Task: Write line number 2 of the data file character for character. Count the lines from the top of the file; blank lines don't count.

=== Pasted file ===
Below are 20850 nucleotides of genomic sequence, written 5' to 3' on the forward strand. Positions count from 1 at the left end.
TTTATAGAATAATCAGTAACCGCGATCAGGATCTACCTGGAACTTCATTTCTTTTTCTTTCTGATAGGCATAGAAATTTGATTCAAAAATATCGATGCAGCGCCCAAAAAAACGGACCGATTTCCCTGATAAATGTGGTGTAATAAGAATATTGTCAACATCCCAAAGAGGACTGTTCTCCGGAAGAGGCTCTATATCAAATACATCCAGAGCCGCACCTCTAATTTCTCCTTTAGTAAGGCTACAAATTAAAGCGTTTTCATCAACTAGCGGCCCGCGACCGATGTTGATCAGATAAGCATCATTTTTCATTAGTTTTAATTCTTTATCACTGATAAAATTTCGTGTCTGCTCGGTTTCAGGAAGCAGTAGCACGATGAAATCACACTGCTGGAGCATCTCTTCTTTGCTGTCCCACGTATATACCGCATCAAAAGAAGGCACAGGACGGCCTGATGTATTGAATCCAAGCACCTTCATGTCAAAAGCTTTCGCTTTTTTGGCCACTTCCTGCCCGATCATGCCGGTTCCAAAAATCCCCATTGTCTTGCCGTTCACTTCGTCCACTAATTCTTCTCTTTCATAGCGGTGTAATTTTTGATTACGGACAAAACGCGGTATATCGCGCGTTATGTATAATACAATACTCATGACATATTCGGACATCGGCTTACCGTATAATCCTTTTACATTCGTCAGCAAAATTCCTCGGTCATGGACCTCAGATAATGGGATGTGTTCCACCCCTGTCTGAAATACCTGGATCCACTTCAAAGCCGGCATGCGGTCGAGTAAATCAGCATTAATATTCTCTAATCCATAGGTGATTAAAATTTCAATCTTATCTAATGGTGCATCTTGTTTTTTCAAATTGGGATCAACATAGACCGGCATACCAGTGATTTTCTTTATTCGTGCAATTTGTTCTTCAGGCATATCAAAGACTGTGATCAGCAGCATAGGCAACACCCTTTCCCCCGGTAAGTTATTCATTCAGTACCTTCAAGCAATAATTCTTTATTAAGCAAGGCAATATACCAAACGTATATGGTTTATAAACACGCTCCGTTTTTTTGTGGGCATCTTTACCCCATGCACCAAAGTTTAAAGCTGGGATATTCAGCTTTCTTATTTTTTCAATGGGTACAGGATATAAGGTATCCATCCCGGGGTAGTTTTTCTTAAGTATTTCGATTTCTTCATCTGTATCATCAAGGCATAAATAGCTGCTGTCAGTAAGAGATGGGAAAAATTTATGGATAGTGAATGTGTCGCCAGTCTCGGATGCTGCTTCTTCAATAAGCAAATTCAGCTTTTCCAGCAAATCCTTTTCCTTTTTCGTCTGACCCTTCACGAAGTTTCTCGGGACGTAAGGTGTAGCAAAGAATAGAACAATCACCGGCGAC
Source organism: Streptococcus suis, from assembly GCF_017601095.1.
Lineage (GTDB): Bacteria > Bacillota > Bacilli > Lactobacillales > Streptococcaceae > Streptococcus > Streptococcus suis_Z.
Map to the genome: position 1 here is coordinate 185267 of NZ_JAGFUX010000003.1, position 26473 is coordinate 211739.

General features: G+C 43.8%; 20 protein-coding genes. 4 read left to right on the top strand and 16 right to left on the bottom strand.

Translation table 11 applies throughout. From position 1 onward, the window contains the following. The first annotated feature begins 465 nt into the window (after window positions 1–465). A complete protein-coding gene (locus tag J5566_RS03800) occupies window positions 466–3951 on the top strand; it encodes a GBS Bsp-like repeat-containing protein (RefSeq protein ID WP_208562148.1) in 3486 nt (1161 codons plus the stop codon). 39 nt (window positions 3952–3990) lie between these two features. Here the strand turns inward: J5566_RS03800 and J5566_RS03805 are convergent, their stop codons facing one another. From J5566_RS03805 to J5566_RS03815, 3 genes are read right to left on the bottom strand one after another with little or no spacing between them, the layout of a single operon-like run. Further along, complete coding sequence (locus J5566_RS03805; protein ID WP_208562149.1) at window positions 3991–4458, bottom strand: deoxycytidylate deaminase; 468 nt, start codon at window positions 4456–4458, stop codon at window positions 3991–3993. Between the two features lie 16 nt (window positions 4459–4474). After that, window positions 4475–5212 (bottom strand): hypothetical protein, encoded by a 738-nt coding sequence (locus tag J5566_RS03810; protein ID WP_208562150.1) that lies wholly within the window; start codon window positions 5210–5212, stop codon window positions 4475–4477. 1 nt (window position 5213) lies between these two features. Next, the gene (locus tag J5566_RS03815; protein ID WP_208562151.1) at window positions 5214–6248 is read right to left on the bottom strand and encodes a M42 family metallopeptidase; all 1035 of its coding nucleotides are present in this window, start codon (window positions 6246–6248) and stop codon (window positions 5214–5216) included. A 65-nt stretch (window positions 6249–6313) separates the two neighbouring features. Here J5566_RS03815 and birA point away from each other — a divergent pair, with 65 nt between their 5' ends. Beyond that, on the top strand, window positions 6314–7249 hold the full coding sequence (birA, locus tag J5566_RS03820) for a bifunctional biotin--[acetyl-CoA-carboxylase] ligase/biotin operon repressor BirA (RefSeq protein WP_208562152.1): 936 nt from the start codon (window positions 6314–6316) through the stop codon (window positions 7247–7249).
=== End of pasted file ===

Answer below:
TTTATAGAATAATCAGTAACCGCGATCAGGATCTACCTGGAACTTCATTTCTTTTTCTTTCTGATAGGCATAGAAATTTGATTCAAAAATATCGATGCAGCGCCCAAAAAAACGGACCGATTTCCCTGATAAATGTGGTGTAATAAGAATATTGTCAACATCCCAAAGAGGACTGTTCTCCGGAAGAGGCTCTATATCAAATACATCCAGAGCCGCACCTCTAATTTCTCCTTTAGTAAGGCTACAAATTAAAGCGTTTTCATCAACTAGCGGCCCGCGACCGATGTTGATCAGATAAGCATCATTTTTCATTAGTTTTAATTCTTTATCACTGATAAAATTTCGTGTCTGCTCGGTTTCAGGAAGCAGTAGCACGATGAAATCACACTGCTGGAGCATCTCTTCTTTGCTGTCCCACGTATATACCGCATCAAAAGAAGGCACAGGACGGCCTGATGTATTGAATCCAAGCACCTTCATGTCAAAAGCTTTCGCTTTTTTGGCCACTTCCTGCCCGATCATGCCGGTTCCAAAAATCCCCATTGTCTTGCCGTTCACTTCGTCCACTAATTCTTCTCTTTCATAGCGGTGTAATTTTTGATTACGGACAAAACGCGGTATATCGCGCGTTATGTATAATACAATACTCATGACATATTCGGACATCGGCTTACCGTATAATCCTTTTACATTCGTCAGCAAAATTCCTCGGTCATGGACCTCAGATAATGGGATGTGTTCCACCCCTGTCTGAAATACCTGGATCCACTTCAAAGCCGGCATGCGGTCGAGTAAATCAGCATTAATATTCTCTAATCCATAGGTGATTAAAATTTCAATCTTATCTAATGGTGCATCTTGTTTTTTCAAATTGGGATCAACATAGACCGGCATACCAGTGATTTTCTTTATTCGTGCAATTTGTTCTTCAGGCATATCAAAGACTGTGATCAGCAGCATAGGCAACACCCTTTCCCCCGGTAAGTTATTCATTCAGTACCTTCAAGCAATAATTCTTTATTAAGCAAGGCAATATACCAAACGTATATGGTTTATAAACACGCTCCGTTTTTTTGTGGGCATCTTTACCCCATGCACCAAAGTTTAAAGCTGGGATATTCAGCTTTCTTATTTTTTCAATGGGTACAGGATATAAGGTATCCATCCCGGGGTAGTTTTTCTTAAGTATTTCGATTTCTTCATCTGTATCATCAAGGCATAAATAGCTGCTGTCAGTAAGAGATGGGAAAAATTTATGGATAGTGAATGTGTCGCCAGTCTCGGATGCTGCTTCTTCAATAAGCAAATTCAGCTTTTCCAGCAAATCCTTTTCCTTTTTCGTCTGACCCTTCACGAAGTTTCTCGGGACGTAAGGTGTAGCAAAGAATAGAACAATCACCGGCGAC